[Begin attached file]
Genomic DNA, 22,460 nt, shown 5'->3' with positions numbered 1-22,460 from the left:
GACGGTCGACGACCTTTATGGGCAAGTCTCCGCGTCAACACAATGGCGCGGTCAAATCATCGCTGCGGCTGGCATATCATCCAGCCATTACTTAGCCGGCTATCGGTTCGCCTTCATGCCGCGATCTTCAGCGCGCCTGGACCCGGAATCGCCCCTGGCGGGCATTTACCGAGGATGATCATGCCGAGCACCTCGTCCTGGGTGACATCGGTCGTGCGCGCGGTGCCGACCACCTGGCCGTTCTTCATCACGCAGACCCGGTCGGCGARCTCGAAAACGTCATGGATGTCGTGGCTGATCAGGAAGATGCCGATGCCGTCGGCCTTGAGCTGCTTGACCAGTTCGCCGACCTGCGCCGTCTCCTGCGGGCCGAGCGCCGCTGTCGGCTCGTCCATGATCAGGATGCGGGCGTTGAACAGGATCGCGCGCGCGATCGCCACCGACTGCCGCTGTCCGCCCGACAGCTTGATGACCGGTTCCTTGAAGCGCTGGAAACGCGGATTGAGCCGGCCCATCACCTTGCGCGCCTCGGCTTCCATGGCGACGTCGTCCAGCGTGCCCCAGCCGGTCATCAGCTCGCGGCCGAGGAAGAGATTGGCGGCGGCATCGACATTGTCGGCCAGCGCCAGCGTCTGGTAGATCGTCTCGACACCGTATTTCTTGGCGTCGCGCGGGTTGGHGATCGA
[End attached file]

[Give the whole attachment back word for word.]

Genomic DNA, 22,460 nt, shown 5'->3' with positions numbered 1-22,460 from the left:
GACGGTCGACGACCTTTATGGGCAAGTCTCCGCGTCAACACAATGGCGCGGTCAAATCATCGCTGCGGCTGGCATATCATCCAGCCATTACTTAGCCGGCTATCGGTTCGCCTTCATGCCGCGATCTTCAGCGCGCCTGGACCCGGAATCGCCCCTGGCGGGCATTTACCGAGGATGATCATGCCGAGCACCTCGTCCTGGGTGACATCGGTCGTGCGCGCGGTGCCGACCACCTGGCCGTTCTTCATCACGCAGACCCGGTCGGCGARCTCGAAAACGTCATGGATGTCGTGGCTGATCAGGAAGATGCCGATGCCGTCGGCCTTGAGCTGCTTGACCAGTTCGCCGACCTGCGCCGTCTCCTGCGGGCCGAGCGCCGCTGTCGGCTCGTCCATGATCAGGATGCGGGCGTTGAACAGGATCGCGCGCGCGATCGCCACCGACTGCCGCTGTCCGCCCGACAGCTTGATGACCGGTTCCTTGAAGCGCTGGAAACGCGGATTGAGCCGGCCCATCACCTTGCGCGCCTCGGCTTCCATGGCGACGTCGTCCAGCGTGCCCCAGCCGGTCATCAGCTCGCGGCCGAGGAAGAGATTGGCGGCGGCATCGACATTGTCGGCCAGCGCCAGCGTCTGGTAGATCGTCTCGACACCGTATTTCTTGGCGTCGCGCGGGTTGGHGATCGA